But who am I reading for? Other people, or myself?

And if I’m reading for myself, why does it matter if I abandon a book?

What, after all, is the point of reading if the book is not living up to its half of the bargain?

I have no qualms about abandoning other endeavors. I will abandon a movie (though I’ve only actually walked out of the theater maybe twice in my life), a TV series, a knitting project, countless crafts, even my own stories or fiction works. I’ll give most things a pretty good chance, but there’s a point where I’ll abandon them and not feel bad about it.

I think I need to not feel bad about doing that with books.

In any case… I did abandon the last book I attempted. It was due at the library, but I just could not slog through the last 75 pages. It was only 142 pages long, so that’s saying something. So I abandoned it and returned it, and now I am resetting a little. I intend to finish Brandon Sanderson’s Mistborn trilogy and read Khaled Hosseini’s And the Mountains Echoed. These are not short books, but they are a lot more appealing that some of the stuff I’ve been slogging through lately. And I can be reasonably certain that I will adore the rest of the Mistborn trilogy and that Hosseini’s work will once again reduce me to a blubbering heap of tears.

Those are the stories I will happily spend time on, even if it means I don’t hit my 75-book goal.

And if you have any interest in watching me flail as I try to finish my 2021 Reading Challenge, feel free to connect with me on Goodreads.


2 thoughts on “In Defense of Not Finishing Books”

  1. I’ve never been a fan of reading lists. Like pornography, they seem to say more about the list maker than the books that are included.
    That said, you’ve mentioned a couple reasons they aren’t all bad.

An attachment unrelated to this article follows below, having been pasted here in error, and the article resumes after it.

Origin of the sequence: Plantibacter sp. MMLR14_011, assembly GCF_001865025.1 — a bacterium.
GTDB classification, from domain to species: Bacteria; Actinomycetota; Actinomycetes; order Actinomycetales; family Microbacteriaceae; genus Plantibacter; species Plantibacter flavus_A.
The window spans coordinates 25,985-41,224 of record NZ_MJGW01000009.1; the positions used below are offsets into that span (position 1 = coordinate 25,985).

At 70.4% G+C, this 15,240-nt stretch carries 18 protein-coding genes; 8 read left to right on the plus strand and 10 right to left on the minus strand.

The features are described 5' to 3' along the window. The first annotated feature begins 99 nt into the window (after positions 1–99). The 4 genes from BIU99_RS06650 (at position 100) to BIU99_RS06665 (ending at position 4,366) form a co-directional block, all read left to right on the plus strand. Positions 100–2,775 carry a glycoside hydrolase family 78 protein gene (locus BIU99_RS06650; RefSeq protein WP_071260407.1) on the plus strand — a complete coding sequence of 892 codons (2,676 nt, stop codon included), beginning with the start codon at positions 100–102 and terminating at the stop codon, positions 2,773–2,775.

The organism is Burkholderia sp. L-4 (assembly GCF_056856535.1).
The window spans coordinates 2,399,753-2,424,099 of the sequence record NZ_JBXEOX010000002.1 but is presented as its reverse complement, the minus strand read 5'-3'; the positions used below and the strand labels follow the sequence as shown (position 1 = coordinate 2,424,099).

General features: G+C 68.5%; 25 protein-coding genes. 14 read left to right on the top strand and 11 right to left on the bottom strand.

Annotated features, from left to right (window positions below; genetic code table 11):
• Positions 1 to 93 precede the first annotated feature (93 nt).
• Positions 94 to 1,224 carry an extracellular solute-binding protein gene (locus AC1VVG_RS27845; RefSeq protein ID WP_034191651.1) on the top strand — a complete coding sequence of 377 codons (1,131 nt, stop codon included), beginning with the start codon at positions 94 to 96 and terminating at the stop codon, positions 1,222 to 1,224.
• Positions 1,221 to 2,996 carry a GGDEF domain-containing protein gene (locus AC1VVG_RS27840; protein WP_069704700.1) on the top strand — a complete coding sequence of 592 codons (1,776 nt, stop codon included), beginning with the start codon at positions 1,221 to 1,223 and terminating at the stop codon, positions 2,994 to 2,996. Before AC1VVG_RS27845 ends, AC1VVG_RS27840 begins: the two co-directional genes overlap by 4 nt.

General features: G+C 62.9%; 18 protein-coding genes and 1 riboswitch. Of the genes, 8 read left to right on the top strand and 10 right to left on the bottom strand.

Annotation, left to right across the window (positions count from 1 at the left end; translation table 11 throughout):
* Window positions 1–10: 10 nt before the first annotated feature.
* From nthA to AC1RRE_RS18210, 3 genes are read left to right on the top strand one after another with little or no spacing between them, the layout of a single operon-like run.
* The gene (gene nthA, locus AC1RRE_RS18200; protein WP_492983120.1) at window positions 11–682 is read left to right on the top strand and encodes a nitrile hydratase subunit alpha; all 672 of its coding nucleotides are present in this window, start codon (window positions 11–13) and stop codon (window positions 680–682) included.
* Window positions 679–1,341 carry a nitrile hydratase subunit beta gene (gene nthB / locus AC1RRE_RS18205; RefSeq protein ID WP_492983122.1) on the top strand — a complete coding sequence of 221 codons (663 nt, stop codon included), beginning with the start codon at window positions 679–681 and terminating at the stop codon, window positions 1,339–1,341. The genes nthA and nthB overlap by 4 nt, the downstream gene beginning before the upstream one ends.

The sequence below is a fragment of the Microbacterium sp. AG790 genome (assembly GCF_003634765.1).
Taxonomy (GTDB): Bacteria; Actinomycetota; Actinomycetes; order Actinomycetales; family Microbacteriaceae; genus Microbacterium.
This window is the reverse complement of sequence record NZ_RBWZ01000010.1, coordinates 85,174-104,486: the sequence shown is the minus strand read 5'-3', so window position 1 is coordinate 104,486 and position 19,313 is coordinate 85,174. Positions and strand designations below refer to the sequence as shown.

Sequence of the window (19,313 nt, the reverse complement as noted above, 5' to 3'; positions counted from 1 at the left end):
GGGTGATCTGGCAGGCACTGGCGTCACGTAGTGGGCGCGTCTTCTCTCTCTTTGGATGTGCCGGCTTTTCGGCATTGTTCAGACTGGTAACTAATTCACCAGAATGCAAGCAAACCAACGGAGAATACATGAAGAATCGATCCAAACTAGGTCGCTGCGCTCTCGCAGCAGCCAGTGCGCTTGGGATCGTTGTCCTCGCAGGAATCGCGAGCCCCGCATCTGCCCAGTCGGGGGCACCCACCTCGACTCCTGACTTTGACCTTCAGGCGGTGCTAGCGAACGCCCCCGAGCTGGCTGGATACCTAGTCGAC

For myself, I don’t usually abandon a book, though I just did, last week! But I think that’s because I only begin books that appeal from the get-go. Not as brave as you, taking on a curated-by-someone-else list. Kinda… life’s too short to read a book I don’t like.
    A thought: allow yourself to stop reading and if the book came from a list, mark it for possible future consideration and another attempt, later. Things may change your perception, whether you can see that possibility now or not.
    Keep up the good fight!

    1. Like you, I have historically only started books that appealed from the get-go (unless they were assigned for school or something). I have been pleasantly surprised by a lot of books on my list, and when I have found a new author I enjoy, I go find more of that author’s work–whether it’s on the list or not.

      It’s also been interesting to read (or attempt to read) books considered “classic” or “must read” that I honestly can’t see the appeal of. “On the Road” is a good example of that one. What an awful book.

      But the MOST interesting thing, I think, is trying to read books that I do think I’ll enjoy that I just cannot get into. I have tried “Jonathan Strange and Mr. Norrell” about three times. Each time I get a little further, and then I just lose interest. I should enjoy that book–everything about that book is “right” for me–and yet… no.

      So yeah, when the books are like that–ones where I don’t hate it, but I also don’t love it–I will put it aside for later or shelve it on Goodreads as “Want to Read.” I’ve done that with a couple of audiobooks–“War and Peace” and “Anna Karenina.” I need to have some blocks of time to read those and sketch out full diagrams of who’s who, because there are way too many Russian names to keep track in audiobook format! 🙂

Leave a Comment

Your email address will not be published. Required fields are marked *

Scroll to Top